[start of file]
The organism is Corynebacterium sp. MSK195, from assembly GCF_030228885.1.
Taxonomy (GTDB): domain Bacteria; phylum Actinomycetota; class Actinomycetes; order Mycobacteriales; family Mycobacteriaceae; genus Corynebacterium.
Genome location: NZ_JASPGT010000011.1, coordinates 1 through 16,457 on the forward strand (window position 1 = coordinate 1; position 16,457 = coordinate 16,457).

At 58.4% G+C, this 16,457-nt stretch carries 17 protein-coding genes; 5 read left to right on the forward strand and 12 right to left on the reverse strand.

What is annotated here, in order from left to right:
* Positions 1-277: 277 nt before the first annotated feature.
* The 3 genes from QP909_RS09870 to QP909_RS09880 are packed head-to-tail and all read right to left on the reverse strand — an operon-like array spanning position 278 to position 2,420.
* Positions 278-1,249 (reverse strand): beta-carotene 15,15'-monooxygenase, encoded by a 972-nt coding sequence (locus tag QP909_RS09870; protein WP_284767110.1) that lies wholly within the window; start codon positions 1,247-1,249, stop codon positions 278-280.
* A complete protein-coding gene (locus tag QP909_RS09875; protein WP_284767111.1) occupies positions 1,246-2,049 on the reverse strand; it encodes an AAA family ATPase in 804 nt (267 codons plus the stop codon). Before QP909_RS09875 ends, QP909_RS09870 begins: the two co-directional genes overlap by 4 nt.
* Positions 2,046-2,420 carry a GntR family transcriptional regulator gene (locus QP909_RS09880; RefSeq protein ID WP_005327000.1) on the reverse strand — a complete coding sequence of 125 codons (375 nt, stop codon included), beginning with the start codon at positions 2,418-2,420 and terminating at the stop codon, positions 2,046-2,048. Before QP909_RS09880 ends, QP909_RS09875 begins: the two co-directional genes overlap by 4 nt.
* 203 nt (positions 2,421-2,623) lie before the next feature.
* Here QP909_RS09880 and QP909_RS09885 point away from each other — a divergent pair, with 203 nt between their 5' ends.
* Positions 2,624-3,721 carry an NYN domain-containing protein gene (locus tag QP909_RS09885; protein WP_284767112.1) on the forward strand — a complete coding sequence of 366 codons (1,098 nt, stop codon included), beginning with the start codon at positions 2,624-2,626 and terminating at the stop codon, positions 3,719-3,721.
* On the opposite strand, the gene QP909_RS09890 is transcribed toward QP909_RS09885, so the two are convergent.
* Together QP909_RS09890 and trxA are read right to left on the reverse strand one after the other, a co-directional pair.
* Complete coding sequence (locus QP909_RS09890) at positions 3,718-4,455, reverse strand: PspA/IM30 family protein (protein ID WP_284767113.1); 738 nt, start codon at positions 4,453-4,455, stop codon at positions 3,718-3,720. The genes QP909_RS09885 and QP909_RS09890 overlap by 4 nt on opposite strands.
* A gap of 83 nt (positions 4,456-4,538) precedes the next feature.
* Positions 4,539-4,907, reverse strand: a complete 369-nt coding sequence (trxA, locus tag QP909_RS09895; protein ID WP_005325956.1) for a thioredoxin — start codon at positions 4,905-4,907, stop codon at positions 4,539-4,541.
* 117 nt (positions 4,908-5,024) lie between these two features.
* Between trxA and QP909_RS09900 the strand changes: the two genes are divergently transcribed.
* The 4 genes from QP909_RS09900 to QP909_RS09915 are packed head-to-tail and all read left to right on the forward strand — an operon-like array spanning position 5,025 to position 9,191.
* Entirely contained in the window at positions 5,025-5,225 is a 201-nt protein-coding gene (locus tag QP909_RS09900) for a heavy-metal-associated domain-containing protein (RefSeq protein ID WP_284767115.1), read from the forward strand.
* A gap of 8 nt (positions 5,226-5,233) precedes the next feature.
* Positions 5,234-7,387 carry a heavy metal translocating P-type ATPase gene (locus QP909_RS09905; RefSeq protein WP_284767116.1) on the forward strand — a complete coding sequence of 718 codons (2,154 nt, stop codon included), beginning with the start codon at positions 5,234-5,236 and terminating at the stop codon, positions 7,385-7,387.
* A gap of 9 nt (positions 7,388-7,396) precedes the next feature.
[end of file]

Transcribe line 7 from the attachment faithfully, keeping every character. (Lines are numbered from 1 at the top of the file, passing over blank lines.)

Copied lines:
* The 3 genes from QP909_RS09870 to QP909_RS09880 are packed head-to-tail and all read right to left on the reverse strand — an operon-like array spanning position 278 to position 2,420.